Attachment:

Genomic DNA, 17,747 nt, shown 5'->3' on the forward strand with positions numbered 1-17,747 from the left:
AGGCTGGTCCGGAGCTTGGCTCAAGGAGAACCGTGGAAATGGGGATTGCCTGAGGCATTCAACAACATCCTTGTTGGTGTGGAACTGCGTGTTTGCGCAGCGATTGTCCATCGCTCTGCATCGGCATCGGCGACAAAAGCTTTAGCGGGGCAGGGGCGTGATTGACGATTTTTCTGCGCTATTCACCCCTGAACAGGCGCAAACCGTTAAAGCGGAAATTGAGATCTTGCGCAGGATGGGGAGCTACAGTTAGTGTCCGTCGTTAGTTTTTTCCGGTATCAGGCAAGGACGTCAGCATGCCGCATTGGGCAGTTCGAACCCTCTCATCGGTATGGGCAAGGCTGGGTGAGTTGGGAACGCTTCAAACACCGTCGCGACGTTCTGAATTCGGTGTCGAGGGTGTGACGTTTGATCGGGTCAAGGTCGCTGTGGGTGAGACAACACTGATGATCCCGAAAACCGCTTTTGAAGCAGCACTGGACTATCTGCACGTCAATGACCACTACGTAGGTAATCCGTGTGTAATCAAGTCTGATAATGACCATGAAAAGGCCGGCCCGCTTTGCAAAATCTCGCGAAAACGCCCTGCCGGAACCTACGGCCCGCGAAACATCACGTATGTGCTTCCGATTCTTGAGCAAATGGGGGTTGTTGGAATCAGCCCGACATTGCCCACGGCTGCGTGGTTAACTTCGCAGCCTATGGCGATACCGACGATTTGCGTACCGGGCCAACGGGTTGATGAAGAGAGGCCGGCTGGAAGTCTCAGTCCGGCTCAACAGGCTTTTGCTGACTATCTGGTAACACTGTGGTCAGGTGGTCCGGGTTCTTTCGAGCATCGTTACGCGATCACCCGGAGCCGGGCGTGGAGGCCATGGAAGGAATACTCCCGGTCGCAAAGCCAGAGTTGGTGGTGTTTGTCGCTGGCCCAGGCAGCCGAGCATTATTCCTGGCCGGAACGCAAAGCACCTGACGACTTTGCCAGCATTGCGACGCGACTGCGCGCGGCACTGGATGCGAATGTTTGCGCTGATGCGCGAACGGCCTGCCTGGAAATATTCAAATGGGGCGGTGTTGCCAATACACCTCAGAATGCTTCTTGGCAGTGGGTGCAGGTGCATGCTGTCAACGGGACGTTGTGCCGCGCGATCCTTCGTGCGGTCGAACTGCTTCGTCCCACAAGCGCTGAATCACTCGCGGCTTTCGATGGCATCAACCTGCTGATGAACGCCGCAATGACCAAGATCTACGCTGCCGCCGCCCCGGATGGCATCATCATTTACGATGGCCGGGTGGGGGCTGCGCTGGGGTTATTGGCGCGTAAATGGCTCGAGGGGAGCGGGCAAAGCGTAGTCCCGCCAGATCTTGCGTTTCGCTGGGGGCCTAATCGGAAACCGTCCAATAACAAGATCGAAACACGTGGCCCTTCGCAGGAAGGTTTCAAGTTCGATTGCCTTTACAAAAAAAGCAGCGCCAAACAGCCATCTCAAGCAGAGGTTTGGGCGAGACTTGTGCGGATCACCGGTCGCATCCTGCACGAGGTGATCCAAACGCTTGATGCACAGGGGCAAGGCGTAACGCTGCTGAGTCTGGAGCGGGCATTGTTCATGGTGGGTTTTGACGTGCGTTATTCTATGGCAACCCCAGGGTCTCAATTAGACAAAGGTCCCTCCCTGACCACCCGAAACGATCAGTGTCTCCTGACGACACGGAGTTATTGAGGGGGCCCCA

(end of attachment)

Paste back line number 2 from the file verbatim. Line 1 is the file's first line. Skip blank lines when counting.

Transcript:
AGGCTGGTCCGGAGCTTGGCTCAAGGAGAACCGTGGAAATGGGGATTGCCTGAGGCATTCAACAACATCCTTGTTGGTGTGGAACTGCGTGTTTGCGCAGCGATTGTCCATCGCTCTGCATCGGCATCGGCGACAAAAGCTTTAGCGGGGCAGGGGCGTGATTGACGATTTTTCTGCGCTATTCACCCCTGAACAGGCGCAAACCGTTAAAGCGGAAATTGAGATCTTGCGCAGGATGGGGAGCTACAGTTAGTGTCCGTCGTTAGTTTTTTCCGGTATCAGGCAAGGACGTCAGCATGCCGCATTGGGCAGTTCGAACCCTCTCATCGGTATGGGCAAGGCTGGGTGAGTTGGGAACGCTTCAAACACCGTCGCGACGTTCTGAATTCGGTGTCGAGGGTGTGACGTTTGATCGGGTCAAGGTCGCTGTGGGTGAGACAACACTGATGATCCCGAAAACCGCTTTTGAAGCAGCACTGGACTATCTGCACGTCAATGACCACTACGTAGGTAATCCGTGTGTAATCAAGTCTGATAATGACCATGAAAAGGCCGGCCCGCTTTGCAAAATCTCGCGAAAACGCCCTGCCGGAACCTACGGCCCGCGAAACATCACGTATGTGCTTCCGATTCTTGAGCAAATGGGGGTTGTTGGAATCAGCCCGACATTGCCCACGGCTGCGTGGTTAACTTCGCAGCCTATGGCGATACCGACGATTTGCGTACCGGGCCAACGGGTTGATGAAGAGAGGCCGGCTGGAAGTCTCAGTCCGGCTCAACAGGCTTTTGCTGACTATCTGGTAACACTGTGGTCAGGTGGTCCGGGTTCTTTCGAGCATCGTTACGCGATCACCCGGAGCCGGGCGTGGAGGCCATGGAAGGAATACTCCCGGTCGCAAAGCCAGAGTTGGTGGTGTTTGTCGCTGGCCCAGGCAGCCGAGCATTATTCCTGGCCGGAACGCAAAGCACCTGACGACTTTGCCAGCATTGCGACGCGACTGCGCGCGGCACTGGATGCGAATGTTTGCGCTGATGCGCGAACGGCCTGCCTGGAAATATTCAAATGGGGCGGTGTTGCCAATACACCTCAGAATGCTTCTTGGCAGTGGGTGCAGGTGCATGCTGTCAACGGGACGTTGTGCCGCGCGATCCTTCGTGCGGTCGAACTGCTTCGTCCCACAAGCGCTGAATCACTCGCGGCTTTCGATGGCATCAACCTGCTGATGAACGCCGCAATGACCAAGATCTACGCTGCCGCCGCCCCGGATGGCATCATCATTTACGATGGCCGGGTGGGGGCTGCGCTGGGGTTATTGGCGCGTAAATGGCTCGAGGGGAGCGGGCAAAGCGTAGTCCCGCCAGATCTTGCGTTTCGCTGGGGGCCTAATCGGAAACCGTCCAATAACAAGATCGAAACACGTGGCCCTTCGCAGGAAGGTTTCAAGTTCGATTGCCTTTACAAAAAAAGCAGCGCCAAACAGCCATCTCAAGCAGAGGTTTGGGCGAGACTTGTGCGGATCACCGGTCGCATCCTGCACGAGGTGATCCAAACGCTTGATGCACAGGGGCAAGGCGTAACGCTGCTGAGTCTGGAGCGGGCATTGTTCATGGTGGGTTTTGACGTGCGTTATTCTATGGCAACCCCAGGGTCTCAATTAGACAAAGGTCCCTCCCTGACCACCCGAAACGATCAGTGTCTCCTGACGACACGGAGTTATTGAGGGGGCCCCA